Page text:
Grandma and Grandpa’s Social Security checks may not cover independent living, but they can take the edge off Mom and Dad’s mortgage. In fact, the Census Bureau found that people in multigenerational households had lower poverty rates than any other households, and a Harris survey found that 63% of multigenerational households benefitted from Grandma and Grandpa’s Social Security checks.
According to a Pew Research study, Mom and Dad received 25% of their income from intergenerational “guests”; sometimes they received as much as 50% of their income from adult children and aged parents combined in a three-generation home.
4. It is very family-friendly
82% of respondents to a Harris survey conducted for Generations United said that multigenerational living arrangements had “enhanced bonds and relationships” among family members.
Although 78% conceded that such an arrangement had their stresses, 75% said that it made providing for the care needs of one or more family members, including young children, those with special medical needs, and the elderly, much easier (which reduces family stress).
More than half of the respondents to the Harris survey said that their multigenerational living arrangement had helped at least one family member attain more job training or to go on in school. The support system not only serves as a safety net-it may serve to catapult some family members forward.
5. It’s rewarding
Almost 90% of adults in the United States (whether they live in a multigenerational situation or not) find it emotionally rewarding when they help their aged parents. What’s more, the same percentage feel rewarded by helping out their adult children too. Most do not feel that helping adult children and aging parents adds to their stress; most are as happy as others who are not sandwiched with a needy other generation and are just as satisfied with their lives.
These are all good reasons not to fear the sandwich generation and consider it as an option for your family. Share your stories about your sandwiched household!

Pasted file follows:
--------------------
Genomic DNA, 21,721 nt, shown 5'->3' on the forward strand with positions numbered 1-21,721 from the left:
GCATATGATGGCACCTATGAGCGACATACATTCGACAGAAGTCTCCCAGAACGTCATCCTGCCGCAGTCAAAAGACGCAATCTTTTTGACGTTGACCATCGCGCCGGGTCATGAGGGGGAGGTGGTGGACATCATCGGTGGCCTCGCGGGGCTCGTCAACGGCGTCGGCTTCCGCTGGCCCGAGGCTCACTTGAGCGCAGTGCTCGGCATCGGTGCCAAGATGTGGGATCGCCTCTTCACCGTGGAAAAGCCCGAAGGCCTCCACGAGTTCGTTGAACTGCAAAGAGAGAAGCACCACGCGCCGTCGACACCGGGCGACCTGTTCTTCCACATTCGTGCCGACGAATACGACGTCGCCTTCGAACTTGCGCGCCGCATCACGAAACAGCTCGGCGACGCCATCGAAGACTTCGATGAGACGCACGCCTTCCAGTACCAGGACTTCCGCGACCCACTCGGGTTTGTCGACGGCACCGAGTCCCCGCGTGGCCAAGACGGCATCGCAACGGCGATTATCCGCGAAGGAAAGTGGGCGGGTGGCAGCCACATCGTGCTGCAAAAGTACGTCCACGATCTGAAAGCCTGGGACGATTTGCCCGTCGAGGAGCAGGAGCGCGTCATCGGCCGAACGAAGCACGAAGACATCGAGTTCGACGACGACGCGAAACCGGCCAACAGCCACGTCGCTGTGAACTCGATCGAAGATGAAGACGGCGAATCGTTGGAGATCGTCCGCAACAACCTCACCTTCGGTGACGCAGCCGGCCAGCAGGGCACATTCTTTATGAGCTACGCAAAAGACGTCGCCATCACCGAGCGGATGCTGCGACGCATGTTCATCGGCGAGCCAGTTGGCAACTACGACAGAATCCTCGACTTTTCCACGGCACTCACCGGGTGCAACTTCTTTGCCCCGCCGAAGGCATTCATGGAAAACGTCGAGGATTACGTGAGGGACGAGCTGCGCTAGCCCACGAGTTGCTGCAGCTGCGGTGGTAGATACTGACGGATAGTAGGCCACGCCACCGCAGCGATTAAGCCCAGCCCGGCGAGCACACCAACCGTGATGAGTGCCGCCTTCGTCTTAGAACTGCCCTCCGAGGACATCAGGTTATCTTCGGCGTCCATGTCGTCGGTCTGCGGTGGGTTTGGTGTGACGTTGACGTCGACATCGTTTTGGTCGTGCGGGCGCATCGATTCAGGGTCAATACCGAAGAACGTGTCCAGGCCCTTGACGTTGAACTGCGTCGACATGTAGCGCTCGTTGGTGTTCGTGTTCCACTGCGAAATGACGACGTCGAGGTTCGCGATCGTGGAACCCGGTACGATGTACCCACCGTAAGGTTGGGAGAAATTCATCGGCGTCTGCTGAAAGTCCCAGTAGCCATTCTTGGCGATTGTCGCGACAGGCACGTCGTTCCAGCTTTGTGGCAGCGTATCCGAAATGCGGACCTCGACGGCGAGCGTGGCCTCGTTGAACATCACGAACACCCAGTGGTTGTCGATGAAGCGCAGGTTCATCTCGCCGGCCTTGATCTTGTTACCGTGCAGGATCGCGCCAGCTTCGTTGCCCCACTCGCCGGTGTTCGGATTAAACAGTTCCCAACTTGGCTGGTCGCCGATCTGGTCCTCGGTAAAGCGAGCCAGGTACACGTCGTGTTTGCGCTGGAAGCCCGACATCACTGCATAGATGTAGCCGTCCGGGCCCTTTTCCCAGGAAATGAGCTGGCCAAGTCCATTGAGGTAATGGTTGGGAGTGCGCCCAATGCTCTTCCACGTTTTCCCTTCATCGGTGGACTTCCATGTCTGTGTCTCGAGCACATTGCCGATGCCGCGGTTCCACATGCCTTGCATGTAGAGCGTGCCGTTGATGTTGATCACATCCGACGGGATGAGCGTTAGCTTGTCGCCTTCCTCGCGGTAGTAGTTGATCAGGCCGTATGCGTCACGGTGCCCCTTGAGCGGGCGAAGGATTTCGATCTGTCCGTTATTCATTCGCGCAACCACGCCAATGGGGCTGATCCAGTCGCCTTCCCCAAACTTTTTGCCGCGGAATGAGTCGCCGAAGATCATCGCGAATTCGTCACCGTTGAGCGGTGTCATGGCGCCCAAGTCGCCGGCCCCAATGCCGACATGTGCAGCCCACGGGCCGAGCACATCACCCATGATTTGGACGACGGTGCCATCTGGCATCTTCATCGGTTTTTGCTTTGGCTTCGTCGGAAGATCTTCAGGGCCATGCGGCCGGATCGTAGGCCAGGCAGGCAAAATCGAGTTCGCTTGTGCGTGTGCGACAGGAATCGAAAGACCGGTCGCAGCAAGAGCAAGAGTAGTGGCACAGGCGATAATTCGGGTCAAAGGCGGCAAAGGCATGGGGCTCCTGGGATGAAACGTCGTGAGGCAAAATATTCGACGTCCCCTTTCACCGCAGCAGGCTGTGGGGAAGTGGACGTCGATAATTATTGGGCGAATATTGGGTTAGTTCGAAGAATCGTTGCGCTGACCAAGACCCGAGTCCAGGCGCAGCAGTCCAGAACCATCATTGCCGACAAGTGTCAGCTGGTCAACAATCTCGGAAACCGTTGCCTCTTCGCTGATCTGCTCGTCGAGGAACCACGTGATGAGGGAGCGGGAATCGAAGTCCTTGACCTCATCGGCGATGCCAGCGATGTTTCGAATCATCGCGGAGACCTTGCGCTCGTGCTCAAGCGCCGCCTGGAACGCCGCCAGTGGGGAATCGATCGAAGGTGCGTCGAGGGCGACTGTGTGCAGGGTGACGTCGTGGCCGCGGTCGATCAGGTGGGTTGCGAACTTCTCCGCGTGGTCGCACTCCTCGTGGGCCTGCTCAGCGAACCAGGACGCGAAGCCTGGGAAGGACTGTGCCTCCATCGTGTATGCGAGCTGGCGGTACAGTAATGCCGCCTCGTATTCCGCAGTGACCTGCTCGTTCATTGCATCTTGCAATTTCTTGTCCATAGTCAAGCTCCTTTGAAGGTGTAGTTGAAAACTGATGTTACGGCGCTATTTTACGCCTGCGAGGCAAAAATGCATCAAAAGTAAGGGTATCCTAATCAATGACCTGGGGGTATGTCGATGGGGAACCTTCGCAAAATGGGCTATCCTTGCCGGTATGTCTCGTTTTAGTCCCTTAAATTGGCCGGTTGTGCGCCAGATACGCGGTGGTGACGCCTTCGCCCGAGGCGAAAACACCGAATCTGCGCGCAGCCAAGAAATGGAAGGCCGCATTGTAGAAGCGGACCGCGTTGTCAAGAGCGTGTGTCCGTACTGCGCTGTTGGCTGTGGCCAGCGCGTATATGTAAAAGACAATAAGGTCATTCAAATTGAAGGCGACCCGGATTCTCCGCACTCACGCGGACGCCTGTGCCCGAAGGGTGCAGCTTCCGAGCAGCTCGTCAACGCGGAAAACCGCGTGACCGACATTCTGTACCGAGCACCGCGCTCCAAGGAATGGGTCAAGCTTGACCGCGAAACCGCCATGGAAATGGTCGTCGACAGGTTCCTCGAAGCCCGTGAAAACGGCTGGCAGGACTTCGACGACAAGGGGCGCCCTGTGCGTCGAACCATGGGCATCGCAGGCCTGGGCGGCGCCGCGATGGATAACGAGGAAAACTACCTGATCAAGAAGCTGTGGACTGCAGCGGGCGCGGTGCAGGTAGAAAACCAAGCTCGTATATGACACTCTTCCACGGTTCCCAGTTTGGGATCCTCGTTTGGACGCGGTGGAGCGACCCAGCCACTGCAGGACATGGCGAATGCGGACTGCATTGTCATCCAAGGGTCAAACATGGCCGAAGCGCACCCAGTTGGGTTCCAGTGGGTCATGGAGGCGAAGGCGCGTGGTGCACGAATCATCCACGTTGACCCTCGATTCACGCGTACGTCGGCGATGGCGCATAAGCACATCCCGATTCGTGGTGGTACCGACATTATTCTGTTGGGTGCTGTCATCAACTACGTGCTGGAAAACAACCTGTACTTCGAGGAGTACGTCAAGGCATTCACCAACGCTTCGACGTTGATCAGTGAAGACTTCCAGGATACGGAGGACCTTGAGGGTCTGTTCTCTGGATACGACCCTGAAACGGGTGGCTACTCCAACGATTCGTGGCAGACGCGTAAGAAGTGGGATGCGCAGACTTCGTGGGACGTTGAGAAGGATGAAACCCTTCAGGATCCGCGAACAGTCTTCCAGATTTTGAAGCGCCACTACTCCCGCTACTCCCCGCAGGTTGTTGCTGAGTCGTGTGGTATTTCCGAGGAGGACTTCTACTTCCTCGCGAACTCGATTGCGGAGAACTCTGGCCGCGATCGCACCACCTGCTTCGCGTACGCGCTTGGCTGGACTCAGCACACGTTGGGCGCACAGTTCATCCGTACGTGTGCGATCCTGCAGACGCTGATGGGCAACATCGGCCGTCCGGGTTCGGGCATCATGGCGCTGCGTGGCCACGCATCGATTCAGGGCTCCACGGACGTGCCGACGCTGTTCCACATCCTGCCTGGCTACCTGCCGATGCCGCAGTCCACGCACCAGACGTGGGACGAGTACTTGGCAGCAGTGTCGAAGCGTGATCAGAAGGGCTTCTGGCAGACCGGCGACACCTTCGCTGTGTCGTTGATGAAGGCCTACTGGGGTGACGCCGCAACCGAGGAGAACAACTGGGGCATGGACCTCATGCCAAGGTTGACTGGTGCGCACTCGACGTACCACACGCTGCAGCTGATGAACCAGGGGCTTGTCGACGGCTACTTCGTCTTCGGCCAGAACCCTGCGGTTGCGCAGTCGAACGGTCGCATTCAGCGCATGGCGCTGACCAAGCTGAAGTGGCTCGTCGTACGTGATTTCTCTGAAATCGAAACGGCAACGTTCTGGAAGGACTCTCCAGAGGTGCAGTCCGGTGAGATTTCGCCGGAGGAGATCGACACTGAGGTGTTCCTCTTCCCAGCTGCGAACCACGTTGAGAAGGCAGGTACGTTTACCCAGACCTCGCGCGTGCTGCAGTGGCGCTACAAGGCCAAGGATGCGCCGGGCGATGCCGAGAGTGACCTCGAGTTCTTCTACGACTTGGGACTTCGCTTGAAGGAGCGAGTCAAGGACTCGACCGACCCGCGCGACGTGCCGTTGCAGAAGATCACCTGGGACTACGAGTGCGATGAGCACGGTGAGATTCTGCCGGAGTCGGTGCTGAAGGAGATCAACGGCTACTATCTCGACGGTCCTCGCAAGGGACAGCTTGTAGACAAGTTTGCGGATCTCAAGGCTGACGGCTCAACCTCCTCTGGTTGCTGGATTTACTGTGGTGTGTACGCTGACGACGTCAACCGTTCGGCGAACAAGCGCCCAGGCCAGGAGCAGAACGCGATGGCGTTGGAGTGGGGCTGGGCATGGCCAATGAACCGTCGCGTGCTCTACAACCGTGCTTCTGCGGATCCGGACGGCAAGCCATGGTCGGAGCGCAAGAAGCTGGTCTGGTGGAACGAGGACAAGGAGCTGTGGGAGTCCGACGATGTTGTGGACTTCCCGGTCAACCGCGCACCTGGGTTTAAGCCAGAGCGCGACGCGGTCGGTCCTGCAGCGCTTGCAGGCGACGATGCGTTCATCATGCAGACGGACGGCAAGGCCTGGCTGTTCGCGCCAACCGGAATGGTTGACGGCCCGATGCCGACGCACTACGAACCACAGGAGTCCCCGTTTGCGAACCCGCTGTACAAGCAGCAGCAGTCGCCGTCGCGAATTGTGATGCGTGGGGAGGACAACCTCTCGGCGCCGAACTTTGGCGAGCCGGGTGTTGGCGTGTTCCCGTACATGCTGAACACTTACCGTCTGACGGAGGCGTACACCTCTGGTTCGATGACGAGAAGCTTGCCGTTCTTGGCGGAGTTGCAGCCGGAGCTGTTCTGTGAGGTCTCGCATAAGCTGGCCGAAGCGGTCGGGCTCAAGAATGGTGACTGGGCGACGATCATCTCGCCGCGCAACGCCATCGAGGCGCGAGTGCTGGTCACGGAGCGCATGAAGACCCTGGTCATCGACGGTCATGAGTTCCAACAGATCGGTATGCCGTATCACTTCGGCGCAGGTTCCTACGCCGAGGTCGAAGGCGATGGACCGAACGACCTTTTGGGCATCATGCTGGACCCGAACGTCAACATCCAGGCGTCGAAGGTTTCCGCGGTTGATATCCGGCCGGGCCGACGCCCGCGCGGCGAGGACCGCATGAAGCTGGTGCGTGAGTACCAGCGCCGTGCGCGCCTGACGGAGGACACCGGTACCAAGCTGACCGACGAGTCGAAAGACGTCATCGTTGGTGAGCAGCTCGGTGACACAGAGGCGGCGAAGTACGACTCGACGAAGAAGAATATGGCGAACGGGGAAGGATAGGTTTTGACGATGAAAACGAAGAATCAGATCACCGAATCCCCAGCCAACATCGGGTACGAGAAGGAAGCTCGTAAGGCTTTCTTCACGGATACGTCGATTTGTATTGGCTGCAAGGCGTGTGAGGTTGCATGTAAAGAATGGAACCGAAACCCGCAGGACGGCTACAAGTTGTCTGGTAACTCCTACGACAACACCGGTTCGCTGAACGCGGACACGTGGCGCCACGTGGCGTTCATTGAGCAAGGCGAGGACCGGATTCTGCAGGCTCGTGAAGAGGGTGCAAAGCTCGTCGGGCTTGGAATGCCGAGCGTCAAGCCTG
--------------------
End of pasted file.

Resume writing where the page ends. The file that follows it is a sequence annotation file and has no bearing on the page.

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Fry, Richard. “More Millennials Living with Family Despite Improved Job Market.” Pew Research Center, Social and Demographic Trends, July 29, 2015. Available online at http://www.pewsocialtrends.org/2015/07/28/more-millennials-living-with-family-despite-improved-job-market/st_2015-07-29_young-adult-living-01/.
D’Vera, Cohn and Passel, Jeffrey S. “A record 64 million Americans live in multigenerational households”, April 5, 2018, https://www.pewresearch.org/fact-tank/2018/04/05/a-record-64-million-americans-live-in-multigenerational-households/
Parker, Kim. “The Boomerang Generation: Feeling OK about Living with Mom and Dad.” Pew Research Center, Social and Demographic Trends, March 15, 2012. Available online at: http://www.pewsocialtrends.org/2012/03/15/the-boomerang-generation/.
Parker Kim. “Family Support in Graying Societies: How American, Germans, and Italians are Coping with an Aging Population.” Pew Research Center, Social and Demographic Trends, May 21, 2015. Available online at http://www.pewsocialtrends.org/2015/05/21/family-support-in-graying-societies/.
Rusoff, Jame Wollman.”Advising the Squeezed ‘Sandwich Generation.'” Research Magazine. August 3, 2015. Available online at http://www.thinkadvisor.com/2015/08/03/advising-the-squeezed-sandwich-generation.
Generations United. “Family Matters: Multigenerational Families in a Volatile Economy,” 2011. Available online at: https://s3.amazonaws.com/pushbullet-uploads/ujzNDwQrsR2-Fh1i6OsVW1jTaFiBNeQjB0phNUWXMmgH/11-PublicPolicy-Report-Family-Matters-Multigen-Families.pdf